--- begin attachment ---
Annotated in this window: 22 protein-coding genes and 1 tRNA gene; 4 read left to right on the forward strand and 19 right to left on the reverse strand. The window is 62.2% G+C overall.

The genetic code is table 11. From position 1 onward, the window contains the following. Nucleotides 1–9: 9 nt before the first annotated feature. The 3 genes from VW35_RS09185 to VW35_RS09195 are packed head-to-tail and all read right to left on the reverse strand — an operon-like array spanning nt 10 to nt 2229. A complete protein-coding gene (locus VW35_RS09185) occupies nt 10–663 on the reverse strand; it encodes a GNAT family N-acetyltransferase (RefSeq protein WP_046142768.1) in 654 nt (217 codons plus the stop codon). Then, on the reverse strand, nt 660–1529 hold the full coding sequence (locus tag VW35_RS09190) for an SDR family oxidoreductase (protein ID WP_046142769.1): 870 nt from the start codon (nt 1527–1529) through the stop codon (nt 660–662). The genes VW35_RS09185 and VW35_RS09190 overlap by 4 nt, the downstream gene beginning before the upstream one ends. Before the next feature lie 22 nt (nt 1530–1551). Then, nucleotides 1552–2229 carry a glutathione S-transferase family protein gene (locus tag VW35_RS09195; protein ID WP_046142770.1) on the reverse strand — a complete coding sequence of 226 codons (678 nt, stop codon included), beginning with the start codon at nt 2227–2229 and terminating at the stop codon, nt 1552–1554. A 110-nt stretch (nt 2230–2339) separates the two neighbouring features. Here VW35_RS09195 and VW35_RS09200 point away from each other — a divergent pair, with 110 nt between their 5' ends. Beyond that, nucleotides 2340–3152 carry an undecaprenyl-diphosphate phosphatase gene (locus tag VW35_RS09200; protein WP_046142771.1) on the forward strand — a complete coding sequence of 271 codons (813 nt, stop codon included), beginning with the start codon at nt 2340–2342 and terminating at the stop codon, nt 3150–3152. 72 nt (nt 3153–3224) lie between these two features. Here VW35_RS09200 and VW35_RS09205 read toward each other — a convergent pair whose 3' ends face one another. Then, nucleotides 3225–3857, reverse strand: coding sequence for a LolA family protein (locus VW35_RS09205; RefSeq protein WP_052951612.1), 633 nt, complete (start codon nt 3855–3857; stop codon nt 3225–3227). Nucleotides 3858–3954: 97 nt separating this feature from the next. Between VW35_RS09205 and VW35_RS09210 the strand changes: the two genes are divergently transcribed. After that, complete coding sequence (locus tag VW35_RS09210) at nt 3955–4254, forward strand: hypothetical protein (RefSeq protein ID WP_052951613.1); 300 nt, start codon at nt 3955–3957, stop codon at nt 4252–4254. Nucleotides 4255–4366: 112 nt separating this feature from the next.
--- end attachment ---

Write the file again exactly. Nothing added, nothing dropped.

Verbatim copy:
Annotated in this window: 22 protein-coding genes and 1 tRNA gene; 4 read left to right on the forward strand and 19 right to left on the reverse strand. The window is 62.2% G+C overall.

The genetic code is table 11. From position 1 onward, the window contains the following. Nucleotides 1–9: 9 nt before the first annotated feature. The 3 genes from VW35_RS09185 to VW35_RS09195 are packed head-to-tail and all read right to left on the reverse strand — an operon-like array spanning nt 10 to nt 2229. A complete protein-coding gene (locus VW35_RS09185) occupies nt 10–663 on the reverse strand; it encodes a GNAT family N-acetyltransferase (RefSeq protein WP_046142768.1) in 654 nt (217 codons plus the stop codon). Then, on the reverse strand, nt 660–1529 hold the full coding sequence (locus tag VW35_RS09190) for an SDR family oxidoreductase (protein ID WP_046142769.1): 870 nt from the start codon (nt 1527–1529) through the stop codon (nt 660–662). The genes VW35_RS09185 and VW35_RS09190 overlap by 4 nt, the downstream gene beginning before the upstream one ends. Before the next feature lie 22 nt (nt 1530–1551). Then, nucleotides 1552–2229 carry a glutathione S-transferase family protein gene (locus tag VW35_RS09195; protein ID WP_046142770.1) on the reverse strand — a complete coding sequence of 226 codons (678 nt, stop codon included), beginning with the start codon at nt 2227–2229 and terminating at the stop codon, nt 1552–1554. A 110-nt stretch (nt 2230–2339) separates the two neighbouring features. Here VW35_RS09195 and VW35_RS09200 point away from each other — a divergent pair, with 110 nt between their 5' ends. Beyond that, nucleotides 2340–3152 carry an undecaprenyl-diphosphate phosphatase gene (locus tag VW35_RS09200; protein WP_046142771.1) on the forward strand — a complete coding sequence of 271 codons (813 nt, stop codon included), beginning with the start codon at nt 2340–2342 and terminating at the stop codon, nt 3150–3152. 72 nt (nt 3153–3224) lie between these two features. Here VW35_RS09200 and VW35_RS09205 read toward each other — a convergent pair whose 3' ends face one another. Then, nucleotides 3225–3857, reverse strand: coding sequence for a LolA family protein (locus VW35_RS09205; RefSeq protein WP_052951612.1), 633 nt, complete (start codon nt 3855–3857; stop codon nt 3225–3227). Nucleotides 3858–3954: 97 nt separating this feature from the next. Between VW35_RS09205 and VW35_RS09210 the strand changes: the two genes are divergently transcribed. After that, complete coding sequence (locus tag VW35_RS09210) at nt 3955–4254, forward strand: hypothetical protein (RefSeq protein ID WP_052951613.1); 300 nt, start codon at nt 3955–3957, stop codon at nt 4252–4254. Nucleotides 4255–4366: 112 nt separating this feature from the next.